The Padres scored seven runs off of the following eight hits:

First Inning – Matt Kemp – Groundball single up the middle

Third Inning – Yonder Alonso – Line-drive single to right field for a single

Fourth Inning – Cory Spangenberg – Decent contact made on single up the middle to center field

Fourth Inning – Alexi Amarista – Decent contact made on single up the middle to center field

Fourth Inning – Will Venable – Broken bat poorly hit single to right field

Fifth Inning – Justin Upton – Bloop single to center field

Fifth Inning – Matt Kemp – Line-drive single to left field for a single

Fifth Inning – Yonder Alonso – Hard groundball back to Gee

Notice that only two of the eight hits were line-drives and none were extra-base hits.  Gee did hurt himself with the first inning walk to Upton and hit-by-pitch to Alonso but Ruben Tejada’s two fielding errors also contributed to Gee’s unsuccessful outing.  Not very often do teams score seven runs off of eight singles.

Padres Hitting Approach and Execution

The Padres offense does deserve credit as well.  The Padres were coming off of a strong hitting performance against Noah Syndergaard on Tuesday night which helped boost their confidence coming into last night’s game.  This was evident as the Padres hitters were more aggressive and in turn took advantage of nearly all of Gee’s mistakes over the plate.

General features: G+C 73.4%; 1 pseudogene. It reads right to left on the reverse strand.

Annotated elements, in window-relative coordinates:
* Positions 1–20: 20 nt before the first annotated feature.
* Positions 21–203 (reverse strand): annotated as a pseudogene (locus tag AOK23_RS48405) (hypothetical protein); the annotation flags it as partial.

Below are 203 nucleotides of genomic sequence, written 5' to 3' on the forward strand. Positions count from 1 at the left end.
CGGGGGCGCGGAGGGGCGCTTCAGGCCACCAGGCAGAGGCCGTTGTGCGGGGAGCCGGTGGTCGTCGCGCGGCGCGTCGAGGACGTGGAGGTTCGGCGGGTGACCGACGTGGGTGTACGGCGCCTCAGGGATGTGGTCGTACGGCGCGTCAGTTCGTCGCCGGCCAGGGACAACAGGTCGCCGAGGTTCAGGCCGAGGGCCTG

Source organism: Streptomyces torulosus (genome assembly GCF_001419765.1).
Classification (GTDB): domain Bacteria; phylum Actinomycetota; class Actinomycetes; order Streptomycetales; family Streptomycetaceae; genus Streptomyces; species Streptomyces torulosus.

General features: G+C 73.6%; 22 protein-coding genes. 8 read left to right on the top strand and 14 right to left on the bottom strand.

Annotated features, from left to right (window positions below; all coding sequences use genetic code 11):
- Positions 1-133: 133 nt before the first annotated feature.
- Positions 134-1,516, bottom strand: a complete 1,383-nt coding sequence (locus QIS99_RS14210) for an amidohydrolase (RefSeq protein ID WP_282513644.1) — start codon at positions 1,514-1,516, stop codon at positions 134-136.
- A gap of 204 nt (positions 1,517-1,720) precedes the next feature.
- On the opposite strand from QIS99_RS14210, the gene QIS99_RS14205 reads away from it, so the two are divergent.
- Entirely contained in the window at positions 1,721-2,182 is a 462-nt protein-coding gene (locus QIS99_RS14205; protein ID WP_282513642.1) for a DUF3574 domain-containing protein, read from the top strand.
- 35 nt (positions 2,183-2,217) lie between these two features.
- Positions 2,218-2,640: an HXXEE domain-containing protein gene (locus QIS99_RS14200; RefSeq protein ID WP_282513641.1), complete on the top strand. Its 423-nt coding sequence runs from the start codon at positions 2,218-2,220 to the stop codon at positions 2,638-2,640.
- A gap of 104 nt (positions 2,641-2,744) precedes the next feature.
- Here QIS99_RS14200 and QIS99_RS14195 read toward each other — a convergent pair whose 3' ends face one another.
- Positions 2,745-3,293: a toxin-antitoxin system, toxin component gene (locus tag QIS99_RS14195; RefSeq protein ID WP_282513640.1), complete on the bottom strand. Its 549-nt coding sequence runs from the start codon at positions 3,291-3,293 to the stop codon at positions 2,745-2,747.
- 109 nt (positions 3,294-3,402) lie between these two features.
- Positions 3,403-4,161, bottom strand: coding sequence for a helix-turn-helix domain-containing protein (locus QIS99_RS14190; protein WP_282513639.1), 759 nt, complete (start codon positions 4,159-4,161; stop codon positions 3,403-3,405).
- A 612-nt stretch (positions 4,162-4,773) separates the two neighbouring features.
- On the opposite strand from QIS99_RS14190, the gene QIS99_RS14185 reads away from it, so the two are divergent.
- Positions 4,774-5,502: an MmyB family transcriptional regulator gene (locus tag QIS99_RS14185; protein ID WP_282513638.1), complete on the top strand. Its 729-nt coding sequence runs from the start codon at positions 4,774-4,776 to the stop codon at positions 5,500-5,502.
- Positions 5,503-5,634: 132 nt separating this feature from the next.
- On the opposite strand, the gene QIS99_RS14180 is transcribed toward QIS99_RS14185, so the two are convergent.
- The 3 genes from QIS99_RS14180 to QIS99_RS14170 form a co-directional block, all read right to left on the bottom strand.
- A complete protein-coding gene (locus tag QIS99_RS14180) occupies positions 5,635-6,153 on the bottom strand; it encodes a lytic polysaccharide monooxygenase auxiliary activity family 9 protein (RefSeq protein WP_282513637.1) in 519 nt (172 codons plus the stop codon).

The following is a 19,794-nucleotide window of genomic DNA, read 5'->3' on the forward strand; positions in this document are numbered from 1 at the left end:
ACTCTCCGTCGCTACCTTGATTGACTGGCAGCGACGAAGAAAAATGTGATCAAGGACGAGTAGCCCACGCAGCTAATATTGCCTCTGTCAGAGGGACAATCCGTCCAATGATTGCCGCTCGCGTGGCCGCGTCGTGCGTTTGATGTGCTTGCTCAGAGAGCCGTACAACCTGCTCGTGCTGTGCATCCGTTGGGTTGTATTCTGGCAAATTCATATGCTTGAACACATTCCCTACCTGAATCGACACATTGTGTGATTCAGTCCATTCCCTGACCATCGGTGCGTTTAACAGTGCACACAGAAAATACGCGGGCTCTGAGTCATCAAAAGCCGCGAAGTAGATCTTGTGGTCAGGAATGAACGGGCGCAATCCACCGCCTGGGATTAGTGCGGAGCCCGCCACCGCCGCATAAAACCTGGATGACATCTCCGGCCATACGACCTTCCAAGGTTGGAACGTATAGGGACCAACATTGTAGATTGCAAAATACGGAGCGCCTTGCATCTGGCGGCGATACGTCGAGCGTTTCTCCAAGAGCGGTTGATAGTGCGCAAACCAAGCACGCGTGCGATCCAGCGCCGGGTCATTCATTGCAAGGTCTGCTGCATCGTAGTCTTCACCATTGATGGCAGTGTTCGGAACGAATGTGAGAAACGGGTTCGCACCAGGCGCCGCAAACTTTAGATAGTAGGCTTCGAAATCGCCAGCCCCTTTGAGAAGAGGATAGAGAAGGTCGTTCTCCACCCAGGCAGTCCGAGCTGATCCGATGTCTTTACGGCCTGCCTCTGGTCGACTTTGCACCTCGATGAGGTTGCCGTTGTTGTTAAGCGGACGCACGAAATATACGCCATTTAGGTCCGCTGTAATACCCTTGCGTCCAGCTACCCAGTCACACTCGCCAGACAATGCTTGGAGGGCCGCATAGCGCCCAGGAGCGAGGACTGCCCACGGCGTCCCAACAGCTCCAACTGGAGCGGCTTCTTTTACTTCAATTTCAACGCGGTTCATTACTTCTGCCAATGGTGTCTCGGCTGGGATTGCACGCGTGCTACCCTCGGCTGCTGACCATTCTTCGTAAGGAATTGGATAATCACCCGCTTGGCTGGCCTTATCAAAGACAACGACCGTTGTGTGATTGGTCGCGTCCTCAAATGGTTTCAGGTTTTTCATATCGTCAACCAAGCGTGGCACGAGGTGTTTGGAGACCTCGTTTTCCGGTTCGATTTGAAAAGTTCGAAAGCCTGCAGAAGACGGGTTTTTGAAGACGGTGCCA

Additionally, James Shields executed a perfect sacrifice bunt in the fourth inning to move two runners into scoring position which allowed them to score on the timely broken bat single by Venable.

Closing Thought

This article is not to suggest that Gee will be a front line starter or perform close to our plethora of aces.  Whether or not you believe in the six man rotation, the Mets did place Gee in the correct spot within the rotation.  After the opposing team gears up to face deGrom and/or Syndergaard during a three four game series throwing 97 mph, Gee’s finesse repertoire of pitches will help produce opposing hitters that are ahead of his pitches at least once through the batting order.

Based on the above details and Gee’s past resume of MLB success, he should be able to contribute six to seven innings while giving up one to four runs on a consistent basis.

Stat of the Night

Dillon Gee threw 32 of his 43 fastballs for strikes (74% strike rate).

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Piggy-Backing Niese and Gee Could Be Solution To Mets Rotation Sat, 23 May 2015 13:23:49 +0000 dillon gee jonathon niese

Piggy-backing is a practice employed primarily in the low minors where teams will pair 8 starting pitchers into 4 tandems that alternate starting and relieving duties from one start to the next. The games are usually split into 5 and 4 inning increments.

mmo feature original footerThe idea behind it involves limiting pitch counts while helping to gradually stretch out innings limits without putting an inordinate amount of stress on arms and shoulders. More and more research is showing that most of what damage an arm incurs seems to happen in the late innings when pitchers are already tired. Piggy-backing limits how often pitchers reach dangerous 90 and 100 pitch exhaustion thresholds.